Make: Sorting and Searching

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Summary:

Ask Mr. Make covera two important topics for Makefile builders with a round up of techniques for sorting and searching inside Makefiles and on the file system.

I cover two important topics for Makefile builders with a round up of techniques for sorting and searching inside Makefiles and on the file system.

Sorting a list

Sorting in a Makefile is relatively simple: GNU Make provides a $(sort) function to sort a list. But there are a few of gotchas:

1. The $(sort) both sorts into order and removes duplicates from a list. There's no option to just sort while retaining duplicates.

For example, sorting a b a a c with $(sort) returns a list with three elements (and just one a):

$(warning $(sort a b a a c))

which outputs:

Makefile:1: a b c

More on this in the next section.

2. The actual sort order is defined by the return value from the strcmp C function, which in turn will depend on your operating system and locale collation order. This means that you can't rely on the sort order being identical if the Makefile is used on different operating systems (or even different instances of the same operating system).

3. The sort order is always lexical and there are no options to ignore case, or define another ordering (such as numeric).

If GNU Make's built-in $(sort) function isn't up to the list sorting task that you need then the solution is to use the shell's sort program and call it through $(shell). To use the shell's sort program the list first needs to be broken up into a sequence of lines, then it is passed to sort with the appropriate options, and finally the list is reconstructed. Happily $(shell) will automatically do the list reconstruction for us because the output of sort will be flattened by replacing the end of every line with a space.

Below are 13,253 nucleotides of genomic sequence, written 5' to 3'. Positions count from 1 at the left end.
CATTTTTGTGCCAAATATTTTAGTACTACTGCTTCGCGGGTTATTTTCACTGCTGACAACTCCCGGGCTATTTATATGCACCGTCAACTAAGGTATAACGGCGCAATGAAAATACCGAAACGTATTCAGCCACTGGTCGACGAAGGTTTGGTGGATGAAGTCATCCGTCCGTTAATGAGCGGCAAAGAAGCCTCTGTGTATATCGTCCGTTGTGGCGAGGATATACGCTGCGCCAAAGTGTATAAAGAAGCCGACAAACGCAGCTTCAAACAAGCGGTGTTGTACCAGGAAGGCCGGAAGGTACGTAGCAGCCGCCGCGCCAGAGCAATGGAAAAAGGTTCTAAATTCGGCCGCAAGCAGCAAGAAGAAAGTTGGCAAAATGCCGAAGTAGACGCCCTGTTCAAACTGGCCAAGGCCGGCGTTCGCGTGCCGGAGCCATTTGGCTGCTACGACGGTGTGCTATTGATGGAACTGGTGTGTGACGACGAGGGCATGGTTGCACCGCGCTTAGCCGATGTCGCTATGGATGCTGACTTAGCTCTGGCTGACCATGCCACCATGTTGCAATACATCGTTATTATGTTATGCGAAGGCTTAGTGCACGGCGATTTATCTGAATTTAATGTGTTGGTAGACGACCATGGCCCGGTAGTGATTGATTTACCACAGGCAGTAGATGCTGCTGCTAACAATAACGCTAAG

To split the list into a sequence of lines you can construct a single echo statement with all the spaces in the list replaced by the newline escape sequence.

The function my-sort below performs a sort using the shell sort program:

sp :=

sp += # add space

my-sort = $(shell echo -e $(subst $(sp),'\n',$2) | sort $1 --key=1,1 -)

my-sort has two arguments: the first are any arguments to pass to the shell's sort program; the second is the list to be sorted.

my-sort works by splitting the list by converting each space to a newline. This is done using the GNU Make $(subst) function that will convert spaces (from the $(sp) variable; since it's hard to pass a space as a function argument in GNU Make, the best way is to create a variable containing just a space and use it instead of a space literal) to newline (note that the newline character is single-quoted and that echo has the -e option: the quotes are there because GNU Make will actually escape the backslash with another backslash and the -e means that the newline escape character will be expanded to a literal newline).

Naturally, there are some problems with this: using the shell is probably slower than using a built-in function because of the need to spawn the shell, and you could hit a command-line length limit if the list to be sorted was long.

Since my-sort uses the shell to sort the list there are a number of options that can come in handy (and are not available by the built-in $(sort)):

-n Perform a numeric rather than alphabetic sort

-M Perform a 'month' sort

-r Reverse the sort order

-f Ignore case

So, for example, you can sort the list 1 12 4 6 8 3 4 5 9 10 alphabetically like this (here

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About the author

John Graham-Cumming's picture John Graham-Cumming

John Graham-Cumming is Co-Founder at Electric Cloud, Inc . Prior to joining Electric Cloud, John was a Venture Consultant with Accel Partners, VP of Internet Technology at Interwoven, Inc. (IWOV), VP of Engineering at Scriptics Corporation (acquired by Interwoven), and Chief Architect at Optimal Networks, Inc. John holds BA and MA degrees in Mathematics and Computation and a Doctorate in Computer Security from Oxford University. John is the creator of the highly acclaimed open source POPFile project. He also holds two patents in network analysis and has others pending.

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